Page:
Study Shows Racehorse Performance Not Affected by Hendra Vaccine
Researchers have determined, via a world-first study, that vaccination against Hendra virus does not appear to affect Thoroughbred horses’ racing performance.

“The Queensland Racing Integrity Commission (QRIC) funded the ground-breaking study so industry regulators and participants can base their decisions on accurate information and science rather than rumor and speculation,” said Commissioner Ross Barnett.

Study researchers examined 1,154 Thoroughbreds’ Timeform ratings over 12,066 race starts and assessed their performance one and three months before and after vaccination, with no difference in form detected. Timeform ratings are used to measure a horse’s performance in a race, taking into account how the race was run and where the horse finished.

The QRIC’s chief vet Martin Lenz, BVSc, says many factors can potentially affect the performance of racehorses, so it was important for the study to be large enough to distill out any impact that vaccination might have.

“The large numbers of horses and race starts examined means we can be confident of the findings, which back up the instincts of many astute trainers who already vaccinate their horses,” he said.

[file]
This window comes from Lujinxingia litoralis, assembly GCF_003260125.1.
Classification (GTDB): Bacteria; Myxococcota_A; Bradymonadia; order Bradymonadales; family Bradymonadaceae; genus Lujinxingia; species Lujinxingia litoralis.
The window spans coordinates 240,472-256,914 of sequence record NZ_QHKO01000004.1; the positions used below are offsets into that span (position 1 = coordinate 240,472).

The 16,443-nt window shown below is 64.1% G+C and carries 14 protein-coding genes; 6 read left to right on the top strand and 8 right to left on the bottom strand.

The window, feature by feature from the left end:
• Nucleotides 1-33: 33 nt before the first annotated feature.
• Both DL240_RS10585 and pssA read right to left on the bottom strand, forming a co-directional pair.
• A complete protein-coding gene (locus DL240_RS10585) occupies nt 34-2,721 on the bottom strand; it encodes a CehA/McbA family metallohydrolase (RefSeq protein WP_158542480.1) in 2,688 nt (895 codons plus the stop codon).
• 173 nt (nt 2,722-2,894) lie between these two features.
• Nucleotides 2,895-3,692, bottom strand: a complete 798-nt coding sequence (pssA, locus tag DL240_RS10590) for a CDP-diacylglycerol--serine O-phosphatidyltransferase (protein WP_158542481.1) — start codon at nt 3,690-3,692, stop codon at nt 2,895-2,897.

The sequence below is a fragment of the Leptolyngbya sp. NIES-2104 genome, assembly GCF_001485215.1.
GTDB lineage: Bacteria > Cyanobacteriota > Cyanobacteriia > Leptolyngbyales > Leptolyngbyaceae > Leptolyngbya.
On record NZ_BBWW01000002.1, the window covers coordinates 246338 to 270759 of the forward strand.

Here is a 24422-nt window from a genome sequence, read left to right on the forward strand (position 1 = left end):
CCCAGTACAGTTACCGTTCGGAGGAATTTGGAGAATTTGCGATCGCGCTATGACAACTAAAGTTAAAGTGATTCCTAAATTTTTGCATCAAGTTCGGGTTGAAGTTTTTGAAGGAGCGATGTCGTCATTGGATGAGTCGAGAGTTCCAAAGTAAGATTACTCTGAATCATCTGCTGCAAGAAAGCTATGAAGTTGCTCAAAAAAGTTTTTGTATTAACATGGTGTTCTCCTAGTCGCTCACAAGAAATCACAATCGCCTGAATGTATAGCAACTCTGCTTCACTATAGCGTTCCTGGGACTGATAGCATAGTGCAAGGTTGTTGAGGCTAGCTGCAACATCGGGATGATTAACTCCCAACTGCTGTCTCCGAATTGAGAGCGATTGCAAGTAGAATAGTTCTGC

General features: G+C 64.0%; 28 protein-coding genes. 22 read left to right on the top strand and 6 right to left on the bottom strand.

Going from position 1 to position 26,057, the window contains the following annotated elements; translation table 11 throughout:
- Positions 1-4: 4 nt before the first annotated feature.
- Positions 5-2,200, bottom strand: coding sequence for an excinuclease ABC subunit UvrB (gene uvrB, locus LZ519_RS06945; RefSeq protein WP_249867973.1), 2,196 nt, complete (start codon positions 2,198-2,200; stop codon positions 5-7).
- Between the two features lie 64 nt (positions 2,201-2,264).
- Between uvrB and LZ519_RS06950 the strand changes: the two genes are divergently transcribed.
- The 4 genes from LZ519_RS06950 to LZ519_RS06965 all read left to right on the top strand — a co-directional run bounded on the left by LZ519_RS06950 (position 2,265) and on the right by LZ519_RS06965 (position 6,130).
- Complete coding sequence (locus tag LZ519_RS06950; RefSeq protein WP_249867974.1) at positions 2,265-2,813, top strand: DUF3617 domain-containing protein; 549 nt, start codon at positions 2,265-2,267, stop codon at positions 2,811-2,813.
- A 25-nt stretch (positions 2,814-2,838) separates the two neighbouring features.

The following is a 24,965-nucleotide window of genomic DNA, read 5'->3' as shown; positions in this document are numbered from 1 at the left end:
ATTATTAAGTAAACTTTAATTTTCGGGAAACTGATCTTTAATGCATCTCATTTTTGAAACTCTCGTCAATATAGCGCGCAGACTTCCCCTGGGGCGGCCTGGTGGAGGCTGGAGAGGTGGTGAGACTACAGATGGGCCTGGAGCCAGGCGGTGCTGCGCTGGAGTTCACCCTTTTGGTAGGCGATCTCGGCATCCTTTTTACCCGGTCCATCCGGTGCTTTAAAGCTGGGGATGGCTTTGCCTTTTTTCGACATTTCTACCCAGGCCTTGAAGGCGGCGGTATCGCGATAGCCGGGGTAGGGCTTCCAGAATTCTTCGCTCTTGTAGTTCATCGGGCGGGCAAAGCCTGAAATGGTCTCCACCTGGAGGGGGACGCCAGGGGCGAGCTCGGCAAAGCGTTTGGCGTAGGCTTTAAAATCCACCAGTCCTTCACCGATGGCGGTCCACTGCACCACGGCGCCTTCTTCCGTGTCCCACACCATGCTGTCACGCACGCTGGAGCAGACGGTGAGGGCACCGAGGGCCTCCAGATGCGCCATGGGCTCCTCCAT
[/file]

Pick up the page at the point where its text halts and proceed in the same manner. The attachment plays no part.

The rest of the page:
Kathrin Schemann, BAnVetBioSc, PhD, MBiostat, was the study’s lead author and is a Research Fellow in Veterinary Biostatistics and Epidemiology at the University of Sydney.

“Analyzing the performance of each horse before and after vaccination over a short time period was the best way to assess the impact of vaccination as each horse acted as its own control,” she explained.

The research team was led by Associate Professor Navneet Dhand, BVSc&AH, MVSc, MACVSc, PhD, GradCert (Higher Edu).

“This is one of the largest studies of its kind conducted to investigate the effect of any vaccine on horse racing performance anywhere in the world,” he said. “Thoroughbred racing participants can be confident of the results given the number of horses assessed.”

Racing Queensland estimates Thoroughbred horse racing makes a $959-million contribution to the Queensland economy and sustains more than seven-and-a-half thousand jobs.

“Vaccination protects participants and animal welfare in an industry that is a sizeable contributor to the Queensland economy,” said Barnett. “The Commission will continue to encourage vaccination through programs like the first vaccination free offer for the 300 Standardbred foals expected this breeding season.”

The study, “Investigation of the effect of Equivac HeV Hendra virus vaccination on Thoroughbred racing performance,” was published in the Australian Veterinary Journal.